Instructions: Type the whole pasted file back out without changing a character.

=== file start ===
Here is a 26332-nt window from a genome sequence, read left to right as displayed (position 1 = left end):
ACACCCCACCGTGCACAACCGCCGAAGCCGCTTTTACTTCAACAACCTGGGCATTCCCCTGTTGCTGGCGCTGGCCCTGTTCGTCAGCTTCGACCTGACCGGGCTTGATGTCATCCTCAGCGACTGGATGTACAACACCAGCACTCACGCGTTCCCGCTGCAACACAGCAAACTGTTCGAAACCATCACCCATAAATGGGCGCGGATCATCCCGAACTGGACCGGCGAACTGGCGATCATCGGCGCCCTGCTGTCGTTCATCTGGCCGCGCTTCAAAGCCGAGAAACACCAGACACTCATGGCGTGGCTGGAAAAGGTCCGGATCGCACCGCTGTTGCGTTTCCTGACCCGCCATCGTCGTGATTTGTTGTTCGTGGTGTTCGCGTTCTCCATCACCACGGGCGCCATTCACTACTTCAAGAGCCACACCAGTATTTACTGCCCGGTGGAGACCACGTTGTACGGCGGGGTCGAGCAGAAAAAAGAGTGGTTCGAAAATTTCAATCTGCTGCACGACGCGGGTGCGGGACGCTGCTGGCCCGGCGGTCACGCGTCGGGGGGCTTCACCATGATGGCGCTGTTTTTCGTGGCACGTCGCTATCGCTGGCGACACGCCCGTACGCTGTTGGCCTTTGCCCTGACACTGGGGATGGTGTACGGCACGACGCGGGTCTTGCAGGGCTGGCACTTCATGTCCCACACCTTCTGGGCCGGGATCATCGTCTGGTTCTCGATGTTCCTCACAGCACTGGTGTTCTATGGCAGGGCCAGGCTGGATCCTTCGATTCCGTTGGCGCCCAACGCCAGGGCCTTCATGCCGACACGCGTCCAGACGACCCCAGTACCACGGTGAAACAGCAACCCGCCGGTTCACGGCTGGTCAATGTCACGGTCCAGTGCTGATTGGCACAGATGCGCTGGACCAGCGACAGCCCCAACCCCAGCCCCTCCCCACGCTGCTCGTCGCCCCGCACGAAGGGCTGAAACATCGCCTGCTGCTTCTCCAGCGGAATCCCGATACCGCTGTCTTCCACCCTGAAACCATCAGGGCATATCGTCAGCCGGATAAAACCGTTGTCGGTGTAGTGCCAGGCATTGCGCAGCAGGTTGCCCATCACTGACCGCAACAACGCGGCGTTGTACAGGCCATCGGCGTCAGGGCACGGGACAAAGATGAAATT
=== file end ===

Here is a 26332-nt window from a genome sequence, read left to right as displayed (position 1 = left end):
ACACCCCACCGTGCACAACCGCCGAAGCCGCTTTTACTTCAACAACCTGGGCATTCCCCTGTTGCTGGCGCTGGCCCTGTTCGTCAGCTTCGACCTGACCGGGCTTGATGTCATCCTCAGCGACTGGATGTACAACACCAGCACTCACGCGTTCCCGCTGCAACACAGCAAACTGTTCGAAACCATCACCCATAAATGGGCGCGGATCATCCCGAACTGGACCGGCGAACTGGCGATCATCGGCGCCCTGCTGTCGTTCATCTGGCCGCGCTTCAAAGCCGAGAAACACCAGACACTCATGGCGTGGCTGGAAAAGGTCCGGATCGCACCGCTGTTGCGTTTCCTGACCCGCCATCGTCGTGATTTGTTGTTCGTGGTGTTCGCGTTCTCCATCACCACGGGCGCCATTCACTACTTCAAGAGCCACACCAGTATTTACTGCCCGGTGGAGACCACGTTGTACGGCGGGGTCGAGCAGAAAAAAGAGTGGTTCGAAAATTTCAATCTGCTGCACGACGCGGGTGCGGGACGCTGCTGGCCCGGCGGTCACGCGTCGGGGGGCTTCACCATGATGGCGCTGTTTTTCGTGGCACGTCGCTATCGCTGGCGACACGCCCGTACGCTGTTGGCCTTTGCCCTGACACTGGGGATGGTGTACGGCACGACGCGGGTCTTGCAGGGCTGGCACTTCATGTCCCACACCTTCTGGGCCGGGATCATCGTCTGGTTCTCGATGTTCCTCACAGCACTGGTGTTCTATGGCAGGGCCAGGCTGGATCCTTCGATTCCGTTGGCGCCCAACGCCAGGGCCTTCATGCCGACACGCGTCCAGACGACCCCAGTACCACGGTGAAACAGCAACCCGCCGGTTCACGGCTGGTCAATGTCACGGTCCAGTGCTGATTGGCACAGATGCGCTGGACCAGCGACAGCCCCAACCCCAGCCCCTCCCCACGCTGCTCGTCGCCCCGCACGAAGGGCTGAAACATCGCCTGCTGCTTCTCCAGCGGAATCCCGATACCGCTGTCTTCCACCCTGAAACCATCAGGGCATATCGTCAGCCGGATAAAACCGTTGTCGGTGTAGTGCCAGGCATTGCGCAGCAGGTTGCCCATCACTGACCGCAACAACGCGGCGTTGTACAGGCCATCGGCGTCAGGGCACGGGACAAAGATGAAATT